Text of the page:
Guard on bus says suspect moved to sit next to victim

Officer claims he followed rules, will appeal firing

February 25, 2005|By Greg Garland | Greg Garland,SUN STAFF

A correctional officer who was fired over the strangling death of an inmate on a prison bus said yesterday he saw a suspect in the killing move from his seat and sit next to the victim at one point during the trip.

The officer, Robert R. Scott, was seated along with another officer in a protective cage at the back of the bus less than 10 feet from where Philip E. Parker Jr. was strangled by another prisoner as the bus traveled from Hagerstown to Supermax prison in Baltimore on Feb. 2.

Scott said he noticed Kevin G. Johns Jr., who is a suspect in the killing, according to law enforcement and other sources, move from his seat behind Parker to sit beside him at one point during the trip. Scott said he phoned officers at the front of the bus to report it.

Inmates, who are transported in three-piece restraints of handcuffs, leg irons and waist chains, are not supposed to change seats or move around while the bus is traveling.

Scott said the officers in front turned on inside, overhead lights and asked Scott if he could see anything more, but several were broken and the dim lighting, even with his flashlight, made it impossible to see what was happening.

Scott, who has worked in corrections for nine years, said that he was given no further instructions.

In any event, he said, officers are not permitted by policy to leave their cages and enter the cabin with prisoners because of safety concerns; nor could the bus pull over and stop.

Scott, 32, said he followed required procedures, isn't at fault and will appeal his dismissal. "I was alert, paying attention and doing my job," he said.

Scott said a darkened bus cabin with broken interior lights, the steady roar of the engine directly beneath him and the other officer and the rattling noises of the bus kept them from noticing anything was seriously wrong.

Scott said inmates often slump over and sleep on bus trips, and it can be difficult to see them from the back of the bus. He said that there was no indication from any other inmates seated nearby that anything was seriously wrong. All were staring straight ahead, he said.

Scott said Parker's attacker might have been able to strangle his victim very quickly, if he used his waist chain, which would muffle any sound and limit signs of disruption.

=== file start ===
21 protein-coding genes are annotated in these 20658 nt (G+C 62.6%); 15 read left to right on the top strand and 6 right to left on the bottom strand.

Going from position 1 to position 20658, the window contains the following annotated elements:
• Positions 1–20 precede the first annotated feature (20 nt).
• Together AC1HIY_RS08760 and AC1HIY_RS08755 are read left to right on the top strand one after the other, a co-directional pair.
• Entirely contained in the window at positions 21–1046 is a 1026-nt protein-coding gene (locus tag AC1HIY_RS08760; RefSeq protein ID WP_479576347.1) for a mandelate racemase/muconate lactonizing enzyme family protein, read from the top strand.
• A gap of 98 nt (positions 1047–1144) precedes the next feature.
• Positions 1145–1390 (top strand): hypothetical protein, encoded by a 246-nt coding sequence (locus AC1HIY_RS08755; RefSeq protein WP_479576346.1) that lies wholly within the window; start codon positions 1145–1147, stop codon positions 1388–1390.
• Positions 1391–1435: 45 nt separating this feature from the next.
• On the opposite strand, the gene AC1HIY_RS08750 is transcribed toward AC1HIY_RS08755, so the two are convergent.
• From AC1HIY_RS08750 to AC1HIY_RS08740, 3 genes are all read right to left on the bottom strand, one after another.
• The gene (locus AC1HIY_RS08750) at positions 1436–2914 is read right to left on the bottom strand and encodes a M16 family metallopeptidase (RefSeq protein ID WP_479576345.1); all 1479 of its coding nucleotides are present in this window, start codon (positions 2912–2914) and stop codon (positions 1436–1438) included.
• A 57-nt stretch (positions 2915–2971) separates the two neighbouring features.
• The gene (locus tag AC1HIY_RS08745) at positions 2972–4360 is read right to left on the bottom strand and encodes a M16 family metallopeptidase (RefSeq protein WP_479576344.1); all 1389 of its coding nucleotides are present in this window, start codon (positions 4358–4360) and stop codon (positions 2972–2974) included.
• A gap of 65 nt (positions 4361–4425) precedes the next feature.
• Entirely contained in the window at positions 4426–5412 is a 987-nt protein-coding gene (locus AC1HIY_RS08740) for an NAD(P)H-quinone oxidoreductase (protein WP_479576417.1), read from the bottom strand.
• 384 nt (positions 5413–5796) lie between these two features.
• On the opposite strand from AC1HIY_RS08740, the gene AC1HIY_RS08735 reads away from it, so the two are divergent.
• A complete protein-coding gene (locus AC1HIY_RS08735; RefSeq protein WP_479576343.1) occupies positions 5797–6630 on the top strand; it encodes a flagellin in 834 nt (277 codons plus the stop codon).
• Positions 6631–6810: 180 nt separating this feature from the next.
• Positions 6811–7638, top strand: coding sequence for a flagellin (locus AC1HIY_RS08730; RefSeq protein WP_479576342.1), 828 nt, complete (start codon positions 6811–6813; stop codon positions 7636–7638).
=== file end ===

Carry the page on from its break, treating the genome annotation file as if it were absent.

Parker might have been dead - or near death - at the time that Scott said he saw Johns switch seats.

An inmate witness, in letters to relatives, has said that Parker's attacker managed to loop his loosened waist chain around Parker's neck and pulled back as another inmate helped pin the victim to his seat.

Parker's body wasn't discovered until the bus arrived in Baltimore around 4 a.m. Scott said that he saw blood on Johns' shirt when the inmate's name was called out and he stood up to exit the bus.

In his interview, Scott said a small razor blade was found after the bus arrived at Supermax. Inmate witness accounts also said a razor blade was found.

While no cut marks were found on Parker's body, Scott said, some cut wounds were found on Johns' arm - which Scott says might have been self-inflicted.

Prison officials announced disciplinary action against all five officers on the bus.

Scott, the officer with him at the rear of the bus and an officer who was in the front compartment were fired. Of the other two, one received a five-day suspension and the other received a written reprimand.

Scott, who was paid $14 an hour, said that he will appeal his dismissal.

"We believe the only fair and just thing to do is to allow the officer to be placed back on the payroll until a third party can hear all the facts," said Ed Rothstein, a board member with the Maryland Association of Correctional and Security Employees.

Scott said he was fired once before but was reinstated after an administrative hearing officer found him not guilty of charges of allowing a fight between inmates. He said that he also was reprimanded once for absenteeism.

Parker, 20, was among 35 inmates on the bus, which included Johns, a twice-convicted murderer who told a judge the day before that he was likely to kill again if he didn't get psychiatric help. Johns, 22, should not have been seated with Parker at the rear of the bus, according to Maryland policy governing the transport of prisoners.

The front of the bus has wire mesh cages that can be used to isolate especially dangerous prisoners from other inmates.

Scott said officers on the bus were not told of Johns' threat in court or that Parker and other inmates on the bus had testified at his sentencing hearing. If they had been told of that fact, he said, Johns would have been segregated.

The bus also was supposed to be checked for defects such as broken interior lights before it went out on the road. Scott said the broken lights have been a longstanding problem that was reported repeatedly but that they were not fixed.

Johns originally was sent to prison for choking an uncle with a belt, trying to saw his head off and leaving him in a closet to die. In prison, he strangled his 16-year-old cellmate.

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